- Your' Cramp Cures
2 Theories about cramp;
1. It’s due to a lack of electrolytes. This is old, unscientific and the one that everyone thinks is correct.
2. That it is a neuro-muscular fatigue problem. This is new, scientific and the one that no-one has caught on to yet.Posted 7 years ago
preventions: remember to take salty drinks/snacks.
What happens when you sweat?
You sweat out lots of water and a very small amount of salt.
What does this do to your body?
It makes the concentration of salts in your body go UP.
Drinking salty drinks makes this situation worse, not better.
Cramp is much more to do with the nerves and muscles being used in a way that you haven’t trained for, than it is to do with electrolyte concentration.
This information is strangely unpopular with the manufacturers of electrolyte drinks and additives.
Read the link…Posted 7 years ago
As above, it’s becoming pretty clear that cramp is not related to salts or hydration.
The “cure” since it’s probably a neuromuscular issue is either to race/ride at training pace, or to train at race pace and or race cadence, to ensure your muscles can cope with race demands of both strength and endurance.
We see athletes and patients with low sodium levels frequently, they don’t appear to be suffering with cramp, we know from some studies that adding sodium in the form of salt to sports drinks make little or no difference to plasma sodium levels, drink too much of anything and sodium levels drop. As noted above, “this information is strangely unpopular with the manufacturers of electrolyte drinks and additives.” 🙂Posted 7 years agobeejSubscriber
I generally get cramp when I’ve been riding too hard for too long. It’s in the muscles that get used a lot when I’m riding – hamstrings, calfs (calves?). On these occasions I’ve been using energy drink with electrolytes for several hours. I don’t get cramp in muscles that aren’t being used.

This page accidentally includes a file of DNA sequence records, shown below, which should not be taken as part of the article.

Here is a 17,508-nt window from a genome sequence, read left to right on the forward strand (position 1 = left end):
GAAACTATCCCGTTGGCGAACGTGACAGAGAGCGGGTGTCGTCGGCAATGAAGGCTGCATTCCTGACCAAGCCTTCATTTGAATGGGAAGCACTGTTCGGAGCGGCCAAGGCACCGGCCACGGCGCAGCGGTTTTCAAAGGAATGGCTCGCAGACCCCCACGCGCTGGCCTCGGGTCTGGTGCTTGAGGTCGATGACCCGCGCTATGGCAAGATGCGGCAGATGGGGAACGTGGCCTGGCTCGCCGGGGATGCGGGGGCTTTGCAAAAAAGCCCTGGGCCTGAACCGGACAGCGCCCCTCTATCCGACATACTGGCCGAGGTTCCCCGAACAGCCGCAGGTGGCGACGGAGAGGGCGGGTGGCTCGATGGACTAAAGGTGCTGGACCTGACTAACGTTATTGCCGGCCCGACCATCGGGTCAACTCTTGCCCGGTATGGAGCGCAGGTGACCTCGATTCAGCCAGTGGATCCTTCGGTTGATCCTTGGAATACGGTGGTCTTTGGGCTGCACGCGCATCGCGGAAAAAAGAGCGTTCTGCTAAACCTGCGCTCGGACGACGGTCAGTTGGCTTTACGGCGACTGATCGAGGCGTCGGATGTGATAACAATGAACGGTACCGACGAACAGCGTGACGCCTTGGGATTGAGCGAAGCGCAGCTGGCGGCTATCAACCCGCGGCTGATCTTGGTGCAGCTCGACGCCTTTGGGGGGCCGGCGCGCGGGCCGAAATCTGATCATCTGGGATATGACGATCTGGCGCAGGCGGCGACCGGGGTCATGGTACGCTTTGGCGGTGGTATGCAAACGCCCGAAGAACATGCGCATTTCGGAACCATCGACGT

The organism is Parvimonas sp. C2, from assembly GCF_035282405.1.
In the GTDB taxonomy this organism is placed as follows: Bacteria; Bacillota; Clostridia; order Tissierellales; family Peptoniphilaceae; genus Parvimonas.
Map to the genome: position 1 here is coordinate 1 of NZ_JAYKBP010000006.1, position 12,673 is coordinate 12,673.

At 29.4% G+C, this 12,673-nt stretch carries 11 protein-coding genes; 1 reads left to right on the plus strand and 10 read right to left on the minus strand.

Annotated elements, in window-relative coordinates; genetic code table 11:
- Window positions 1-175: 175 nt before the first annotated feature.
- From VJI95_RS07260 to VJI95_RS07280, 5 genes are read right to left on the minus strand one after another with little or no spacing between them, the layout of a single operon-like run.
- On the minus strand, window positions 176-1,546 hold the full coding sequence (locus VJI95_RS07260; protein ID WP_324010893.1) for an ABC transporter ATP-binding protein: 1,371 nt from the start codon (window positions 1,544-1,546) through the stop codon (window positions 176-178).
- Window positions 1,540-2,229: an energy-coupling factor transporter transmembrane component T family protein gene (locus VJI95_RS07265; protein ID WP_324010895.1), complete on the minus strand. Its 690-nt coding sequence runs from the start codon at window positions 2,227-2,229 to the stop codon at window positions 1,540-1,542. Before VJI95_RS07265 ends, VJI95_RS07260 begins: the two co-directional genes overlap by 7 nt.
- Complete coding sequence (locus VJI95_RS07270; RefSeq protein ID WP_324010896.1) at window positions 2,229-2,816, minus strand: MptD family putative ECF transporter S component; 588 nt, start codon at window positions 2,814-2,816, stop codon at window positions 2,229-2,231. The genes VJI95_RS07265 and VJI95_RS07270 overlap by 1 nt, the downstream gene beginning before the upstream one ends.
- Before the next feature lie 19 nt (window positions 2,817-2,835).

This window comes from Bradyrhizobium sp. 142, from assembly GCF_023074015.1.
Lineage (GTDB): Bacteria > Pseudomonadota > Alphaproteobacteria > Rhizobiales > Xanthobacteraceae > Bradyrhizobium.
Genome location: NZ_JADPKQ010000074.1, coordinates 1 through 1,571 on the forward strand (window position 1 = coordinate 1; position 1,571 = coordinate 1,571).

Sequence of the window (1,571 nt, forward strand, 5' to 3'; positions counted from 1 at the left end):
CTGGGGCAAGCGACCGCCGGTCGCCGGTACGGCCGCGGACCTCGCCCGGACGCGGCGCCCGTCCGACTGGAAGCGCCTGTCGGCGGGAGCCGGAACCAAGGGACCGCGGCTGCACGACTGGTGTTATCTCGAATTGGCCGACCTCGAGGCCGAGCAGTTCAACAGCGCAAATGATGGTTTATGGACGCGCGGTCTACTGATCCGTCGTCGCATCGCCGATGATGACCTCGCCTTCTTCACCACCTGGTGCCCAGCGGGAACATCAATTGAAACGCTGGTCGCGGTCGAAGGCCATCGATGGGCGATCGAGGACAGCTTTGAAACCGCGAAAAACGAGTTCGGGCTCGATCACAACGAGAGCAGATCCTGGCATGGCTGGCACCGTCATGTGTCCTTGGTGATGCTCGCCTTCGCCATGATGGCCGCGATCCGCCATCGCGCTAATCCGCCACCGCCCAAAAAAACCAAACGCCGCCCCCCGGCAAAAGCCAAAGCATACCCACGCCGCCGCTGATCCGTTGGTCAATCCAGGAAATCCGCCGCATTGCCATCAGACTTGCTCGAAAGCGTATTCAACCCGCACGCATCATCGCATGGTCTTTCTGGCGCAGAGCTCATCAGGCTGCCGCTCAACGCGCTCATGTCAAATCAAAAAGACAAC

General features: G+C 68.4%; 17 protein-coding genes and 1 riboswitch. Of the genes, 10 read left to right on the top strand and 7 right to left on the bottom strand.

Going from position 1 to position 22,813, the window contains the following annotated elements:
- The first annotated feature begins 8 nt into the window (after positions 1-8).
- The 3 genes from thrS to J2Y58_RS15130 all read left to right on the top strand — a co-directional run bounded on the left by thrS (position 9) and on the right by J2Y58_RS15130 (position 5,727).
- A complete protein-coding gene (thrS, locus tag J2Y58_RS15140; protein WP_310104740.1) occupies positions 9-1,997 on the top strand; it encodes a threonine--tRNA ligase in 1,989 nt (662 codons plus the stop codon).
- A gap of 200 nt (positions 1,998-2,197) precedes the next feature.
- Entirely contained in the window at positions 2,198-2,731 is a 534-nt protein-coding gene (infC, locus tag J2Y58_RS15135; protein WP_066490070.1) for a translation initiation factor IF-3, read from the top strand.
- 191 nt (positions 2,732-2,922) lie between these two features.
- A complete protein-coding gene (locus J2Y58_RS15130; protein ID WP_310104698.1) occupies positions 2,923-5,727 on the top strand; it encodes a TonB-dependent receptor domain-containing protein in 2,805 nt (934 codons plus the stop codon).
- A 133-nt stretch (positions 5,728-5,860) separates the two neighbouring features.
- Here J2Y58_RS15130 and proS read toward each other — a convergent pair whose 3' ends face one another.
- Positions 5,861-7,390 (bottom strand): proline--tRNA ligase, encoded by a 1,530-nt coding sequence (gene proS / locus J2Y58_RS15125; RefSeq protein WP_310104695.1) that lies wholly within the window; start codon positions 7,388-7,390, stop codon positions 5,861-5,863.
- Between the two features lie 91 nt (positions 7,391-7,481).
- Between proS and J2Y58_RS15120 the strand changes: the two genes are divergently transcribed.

Solution – train more before, or ride less/easier.Posted 7 years ago
more like 20 years of trying stuff out…
Got you beat by 10 years….
The only time I cramped was at the end of road races; when my muscles were understandably fatigued. I tried the electrolyte drinks and still cramped, I tried quinine, and still cramped.
I did more racing and more training and it went away.
Cramp = needing more salts is a myth, an old cycling wives tale and a very pervasive and persuasive advertising strategy. It’s also wrong.Posted 7 years agoboxfishMember
The last time I had cramp, it was 2am and I was dealing with a very ill 18 month old whom I could only settle by having her sleep on my chest. She woke up, vomited all over me and so I thought “Oh well, best just carry her to the bathroom and get cleaned up”. Then the leg cramp set in. Cue me yelping and hopping around in the dark, covered in sick, trying not to drop my daughter.
On a more serious note, I’ve tended to suffer from cramp during sustained periods of exercise, moreso when I haven’t stretched properly in between sessions. (De)Hydration is also possibly a factor as I find cramp is more likely in warmer conditions.Posted 7 years agoahwilesMember
transapp – Member
OK Crikey, I’ll bite.
Why do electrolyte drinks help me prevent cramp then? Naff all to do with marketing, more like 20 years of trying stuff out…
what he said.
crikey – Member
What happens when you sweat?
You sweat out lots of water and a very small amount of salt.
i’m really not sure about this, i’d say my sweat is VERY salty, have you tasted sweat? – it’s like seawater…
and you only need to lose a few grams of salt to feel really quite unwell.
i’m more than happy to accept the neuro-muscular-wotsit angle too, but one of these factors i can control (salt intake), the other factor i cannot control (fitness)Posted 7 years ago
And yet if I’m dehydrated (say I’ve had too much booze the night before, or I’m out sailing and salt water gets into my drink bottles meaning I can’t take on fluids*) I’m prone to cramp up more. Oddly the day before I cold have been doing the same thing, but not cramped.
Not sure I’m getting it yet.
*yes I get the ironyPosted 7 years ago00soppdMember
I won’t get into the whole prevention arguement but I’m keen to read people’s opinion on why sports drinks do appear to work. Placebo?
I only ever get cramp when cycling after about 4 hours, and even then its not everytime. When I ride motorcycle enduros I find I get it either due to fatigue or when I start to push the pace and get myself abit worked up mentally if that makes sense, ie I think the increased stress to push harder brings on the cramp.
Anyhow, my only ‘cure’ and ‘prevention’ all in one is a freezing cold shower for as long as you can bare it, feels amazing afterwards, sort of shocks the muscles and makes them go all tinkly.Posted 7 years agotheotherjonvSubscriber